Canada certainly provides many great opportunities for wildlife/macro photography. For most Canadians, it is only a matter of grabbing their gear, getting into the car and, maybe 90 minutes later, taking amazing photos, of amazing creatures. After dabbling in many aspects of photography, I am now convinced that wildlife photography is what I am most passionate about; and if I need to narrow it down even more, I'd say that birding and macro photography are my favourites.
Orange caterpillar photographed at the botanical garden of Montreal, 100 mm macro lens, ISO 100, 1\160 sec
Electra's tree Nymph, F5.6, ISO 800
As for macro photography, before I went to buy my Canon 100mm f2.8 macro lens, I never wouldI have thought that a bug could be so amazing to watch. Through this fantastic piece of equipment, whether it is a fly, a spider or a caterpillar, the colors and shapes of those critters are simply unbelievable. Unfortunately, the details are invisible to the naked eye; hence the need to get the proper lens.
Green Bootle Fly, Mont Tremblant National Park, 100 mm, ISO 400, 1\160 sec
Tailed Jay Butterfly, ISO 800, 1\1600 sec
I don't mind people claiming that their lenses are also good for macro photography, but know this; not all lenses are macro lenses, and even though major lens makers write the word "macro" on many lenses, it doesn't mean that they are actual macro lenses. I am an old school photographer, therefore I don't freeze, numb or pin down my subjects. Again, this is a matter of choice, and I am not criticizing or judging the ones who do it. However, as far as I'm concerned, nothing beats those moments where I have my gumboots on, and I am walking through a swamp on the look out for dragonflies or other insects.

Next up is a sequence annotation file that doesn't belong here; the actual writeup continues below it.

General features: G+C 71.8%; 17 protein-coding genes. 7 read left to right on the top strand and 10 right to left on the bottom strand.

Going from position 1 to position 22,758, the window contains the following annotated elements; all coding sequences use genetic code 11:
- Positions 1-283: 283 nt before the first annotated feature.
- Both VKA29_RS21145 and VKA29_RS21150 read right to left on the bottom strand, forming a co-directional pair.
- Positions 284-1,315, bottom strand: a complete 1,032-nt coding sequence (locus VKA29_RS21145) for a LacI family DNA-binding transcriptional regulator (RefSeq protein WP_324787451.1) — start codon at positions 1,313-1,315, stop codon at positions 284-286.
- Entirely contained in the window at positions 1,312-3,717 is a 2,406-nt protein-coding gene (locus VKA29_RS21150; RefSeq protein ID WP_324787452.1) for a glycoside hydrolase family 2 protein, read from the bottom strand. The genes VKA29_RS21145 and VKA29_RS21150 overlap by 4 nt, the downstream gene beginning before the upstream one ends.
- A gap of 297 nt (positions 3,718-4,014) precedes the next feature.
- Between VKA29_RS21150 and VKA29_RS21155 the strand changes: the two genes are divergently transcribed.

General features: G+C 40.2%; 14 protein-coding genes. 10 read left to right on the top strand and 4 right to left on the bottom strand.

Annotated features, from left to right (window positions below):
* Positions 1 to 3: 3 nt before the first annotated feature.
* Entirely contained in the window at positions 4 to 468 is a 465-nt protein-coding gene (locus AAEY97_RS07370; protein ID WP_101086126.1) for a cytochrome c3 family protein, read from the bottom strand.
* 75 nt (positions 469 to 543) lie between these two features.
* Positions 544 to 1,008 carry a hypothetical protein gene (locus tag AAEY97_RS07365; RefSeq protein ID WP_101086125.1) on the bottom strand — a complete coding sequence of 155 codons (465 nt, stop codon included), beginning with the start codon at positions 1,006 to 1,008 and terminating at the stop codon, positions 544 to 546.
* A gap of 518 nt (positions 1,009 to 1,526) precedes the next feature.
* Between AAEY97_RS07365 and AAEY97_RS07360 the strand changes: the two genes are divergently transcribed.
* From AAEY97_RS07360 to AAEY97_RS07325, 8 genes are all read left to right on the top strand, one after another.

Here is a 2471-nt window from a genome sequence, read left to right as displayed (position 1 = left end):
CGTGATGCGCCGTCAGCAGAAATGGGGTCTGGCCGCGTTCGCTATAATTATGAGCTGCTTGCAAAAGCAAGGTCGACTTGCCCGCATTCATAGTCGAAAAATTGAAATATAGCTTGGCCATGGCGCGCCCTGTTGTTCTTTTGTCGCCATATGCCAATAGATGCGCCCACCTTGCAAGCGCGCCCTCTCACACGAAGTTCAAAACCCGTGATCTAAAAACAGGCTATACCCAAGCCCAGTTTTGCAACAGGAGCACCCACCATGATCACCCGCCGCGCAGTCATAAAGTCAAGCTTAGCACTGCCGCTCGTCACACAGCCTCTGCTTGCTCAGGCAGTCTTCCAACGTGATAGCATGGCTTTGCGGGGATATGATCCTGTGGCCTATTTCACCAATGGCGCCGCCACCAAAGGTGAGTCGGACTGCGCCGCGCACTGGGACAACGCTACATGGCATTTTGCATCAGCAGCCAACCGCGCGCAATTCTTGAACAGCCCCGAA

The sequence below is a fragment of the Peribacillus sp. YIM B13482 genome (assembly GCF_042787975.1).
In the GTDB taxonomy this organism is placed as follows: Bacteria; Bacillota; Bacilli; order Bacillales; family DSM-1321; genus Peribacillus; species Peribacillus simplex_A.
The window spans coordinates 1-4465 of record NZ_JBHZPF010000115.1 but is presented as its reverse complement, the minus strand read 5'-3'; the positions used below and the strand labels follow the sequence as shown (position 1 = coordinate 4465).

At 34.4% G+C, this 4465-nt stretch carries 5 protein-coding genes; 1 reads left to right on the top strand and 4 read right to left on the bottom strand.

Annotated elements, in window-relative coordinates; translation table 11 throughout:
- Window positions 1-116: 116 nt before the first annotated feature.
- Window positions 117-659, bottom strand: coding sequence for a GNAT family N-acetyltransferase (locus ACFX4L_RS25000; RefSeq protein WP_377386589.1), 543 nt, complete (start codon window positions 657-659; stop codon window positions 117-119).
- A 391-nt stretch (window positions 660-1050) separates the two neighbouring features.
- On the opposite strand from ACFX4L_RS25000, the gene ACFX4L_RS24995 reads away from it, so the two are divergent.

Canada Goose, Mt. Tremblant, Quebec, 70-300 mm lens, ISO 400, 1\2000 sec
Great Blue Heron 135 mm f/5.6 ISO 200
Birding: An amazing aspect of photography. I remember when I started out in photography my longest lens was an 18-135mm, needless to say, then birding was more of an ordeal and not really fun to do. So, I bought a 70-300mm just for the fun of it. I stopped by a pond somewhere, and spotted this beautiful great Blue Heron flapping his 6 feet wingspan across the pond. So I cranked up my shutter speed, adjusted my aperture, and voilà! I was hooked to "birds in flight" photography, couple of months later, I am downright hooked on birding. I admit though, more focal length would be useful, but at the same time, I certainly enjoy walking around for 7 or 8 hours, looking for the perfect subject. Shorter focal length forces you to be more mobile, which becomes a terrific workout.
Cedar Waxwing, St. Bruno National Park, 300 mm, ISO 400, 1\1600 sec
Chickadee, LaFrayere park, 300 mm, ISO 400, 1\640 sec
Ring-Billed Gull, 300 mm, ISO 400, 1\2000 sec
LaFrayere Park, 300 mm, ISO 400, 1\640 sec
Male and Female Wood Ducks, f/6.3, ISO 1600, 1\160 sec
White-tailed Deer (Fawn and Doe), 275 mm, f/9, ISO 400, 1\500 sec.
Red Fox (Vixen), St-Bruno National Park, ISO 800, 1\320 sec.
Again, our beautiful national parks provide all kind of amazing subjects. Even if I have an obvious weakness for birding and macro photography, one of my best memories as a photographer remains last winter when I was crawling in the snow at minus 15, to get photos of those amazing white tailed deer. Or that day while walking through the woods, I bumped into that red vixen checking up on her kits. How can someone not be touched by those moments? Not that I want to be bias here, but living in Canada certainly enhance the experience of photography. No matter what part of the country you are from, this country provides different climates, and an abundance of subjects to photograph. From a fly to Polar bear, each and every photographer will find what he looks for.
"Make each shutter click, your own work of art"